Ever since I started focusing on vintage materials for TruLu Couture, I’ve come across some interesting facts. This, coupled with the recent addition of Mad Men to Netflix streaming, has kept me in a mind-flurry of vintage everything. Something I didn’t realize is that hair dryers weren’t invented for personal home use until the early 1960’s! Could you image? I remember when I was little wearing a plastic cap that had a hose connected to it that was attached at it’s other end to a machine that looked like a small sized vacuum cleaner. It was the hair dryer. I remember my mom piling my wet hair up into the shower-cap like head gear and I would immediately fall asleep to the warmth and white noise the contraption made.
What would we do without our flat irons, ceramic heat blow dryers and limitless supply of “product?” I shudder to think of such things. It makes sense now when you think of the date-refusal cliché of “I have to wash my hair tonight.” Seriously, without a blow dryer, that shit could take all night long to accomplish. GAH.
So if you’re planning a vintage-style wedding or if you’re wanting a retro-inspired updo, here’s some historical pics and modern versions to compare them to…
In the 1930’s, women were wearing their hair in soft finger waves, a very feminine and contrasting approach to the boyish bob of the rebellious flappers of the 1920’s.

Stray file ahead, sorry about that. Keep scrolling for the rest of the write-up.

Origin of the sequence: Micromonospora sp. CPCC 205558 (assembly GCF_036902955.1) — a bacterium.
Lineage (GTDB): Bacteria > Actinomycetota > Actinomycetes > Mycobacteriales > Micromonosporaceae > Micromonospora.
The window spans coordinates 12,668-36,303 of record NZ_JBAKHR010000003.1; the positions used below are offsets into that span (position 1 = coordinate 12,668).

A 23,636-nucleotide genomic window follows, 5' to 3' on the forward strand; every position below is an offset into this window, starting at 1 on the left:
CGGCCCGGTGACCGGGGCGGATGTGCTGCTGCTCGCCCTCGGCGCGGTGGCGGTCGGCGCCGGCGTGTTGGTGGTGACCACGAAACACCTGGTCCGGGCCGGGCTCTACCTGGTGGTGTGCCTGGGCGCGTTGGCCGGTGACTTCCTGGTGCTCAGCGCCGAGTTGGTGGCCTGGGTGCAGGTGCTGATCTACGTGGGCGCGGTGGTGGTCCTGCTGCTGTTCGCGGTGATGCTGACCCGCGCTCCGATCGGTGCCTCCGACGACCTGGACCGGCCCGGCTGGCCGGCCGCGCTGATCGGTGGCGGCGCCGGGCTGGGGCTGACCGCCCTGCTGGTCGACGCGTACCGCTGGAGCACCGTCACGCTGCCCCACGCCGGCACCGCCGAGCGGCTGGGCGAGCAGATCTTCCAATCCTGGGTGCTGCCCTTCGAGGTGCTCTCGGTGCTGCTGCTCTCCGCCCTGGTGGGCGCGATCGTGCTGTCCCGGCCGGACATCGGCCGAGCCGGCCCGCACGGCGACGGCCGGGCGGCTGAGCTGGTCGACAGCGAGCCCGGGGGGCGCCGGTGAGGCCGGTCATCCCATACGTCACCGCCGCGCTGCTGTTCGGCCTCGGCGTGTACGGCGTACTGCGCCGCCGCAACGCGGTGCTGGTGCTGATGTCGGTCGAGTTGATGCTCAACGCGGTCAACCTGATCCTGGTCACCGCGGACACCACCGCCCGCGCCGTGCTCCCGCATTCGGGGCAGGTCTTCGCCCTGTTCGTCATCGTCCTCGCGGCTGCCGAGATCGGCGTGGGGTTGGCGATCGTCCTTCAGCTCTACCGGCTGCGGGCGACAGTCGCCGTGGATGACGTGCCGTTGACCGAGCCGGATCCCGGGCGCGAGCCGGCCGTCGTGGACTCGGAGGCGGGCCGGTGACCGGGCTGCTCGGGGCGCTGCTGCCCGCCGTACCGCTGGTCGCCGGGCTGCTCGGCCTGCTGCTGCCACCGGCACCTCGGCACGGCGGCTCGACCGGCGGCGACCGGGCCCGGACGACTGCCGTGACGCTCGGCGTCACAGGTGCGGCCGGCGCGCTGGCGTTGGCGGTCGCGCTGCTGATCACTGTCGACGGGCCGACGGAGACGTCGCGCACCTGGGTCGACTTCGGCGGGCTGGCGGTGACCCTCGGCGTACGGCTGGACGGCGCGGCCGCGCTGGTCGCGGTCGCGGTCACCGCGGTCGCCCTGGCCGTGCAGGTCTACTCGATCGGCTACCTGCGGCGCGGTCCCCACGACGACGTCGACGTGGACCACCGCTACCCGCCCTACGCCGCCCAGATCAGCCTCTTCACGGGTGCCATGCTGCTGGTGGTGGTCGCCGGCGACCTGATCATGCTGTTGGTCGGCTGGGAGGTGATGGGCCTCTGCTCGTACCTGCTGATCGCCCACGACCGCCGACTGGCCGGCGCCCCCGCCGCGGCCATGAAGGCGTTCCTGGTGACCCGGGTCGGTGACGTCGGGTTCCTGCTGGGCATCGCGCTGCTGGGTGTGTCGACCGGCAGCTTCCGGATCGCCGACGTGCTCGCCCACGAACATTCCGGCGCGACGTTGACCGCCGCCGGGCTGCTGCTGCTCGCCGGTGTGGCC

Actress Mary Pickford circa 1930’s.
Actress Mary Brian circa 1930’s
The 1940’s saw lots of pin curls and up-do’s. The chignon made it’s debut. Western women generally wore theirs up high, adding a mountain of curls on top of the head (think Lucille Ball). East Asian women wore theirs low at the nape of the neck, as it was easier to wear hats with a smooth crown.
After the war, “Victory Rolls” were all the rage. “Victory Rolls” were originally the name for a fighter plane maneuver and women adopted the term for the rolls of hair to celebrate victory in WWII.
Actress Lynn Bari circa 1940’s
Actress/Singer Lena Horn circa 1940’s
Victory rolls, late 1940’s
1950's hairstyles emphasized traditional gender roles. Women's hair was long, curled and high maintenance. Glamour was all the rage and women attempted to achieve a look that implied “domestic goddess” with the impression that all household chores could be accomplished whilst still looking stylish. Yeah, right. Not without a big ol’ bottle of Prozac.
Actress/Princess Grace Kelly, circa 1950’s
Actress Elizabeth Taylor, circa 1950’s.
So do you want a modern version of some of these vintage styles? OK, here you go:
Via From Me to You.
Via From Me to You.
Via Diva by Design
Via 100 Layer Cake.
Via A to Zinnia’s.
Via The Wedding Co.
Via Luv in the Mommyhood.
I actually did my hair in a little vintage style when The Candyman and I went out to celebrate my birthday Saturday night (which we did last night too – I’m a lucky girl!). I basically created my own little faux bob, following the tutorial from ……love Maegan. I wore it with an old Free People 1950's-esque dress (though I'm boycotting them now), a wide black leather belt with cool harware detailing and platform stappy heels with similar hardware. I think it looked cool! But anyway, if you don’t already follow Maegan, you should. She kinda kicks ass and is a DIY queen. I wish I had a picture of my hair to show you! It really looked cute and was fairly easy. I just let my hair go naturally curly, unlike Maegan who hot rolled hers, I think.
Anyway, I’m loving these vintage hair looks for weddings, or for just dressing up! Thoughts? Do tell.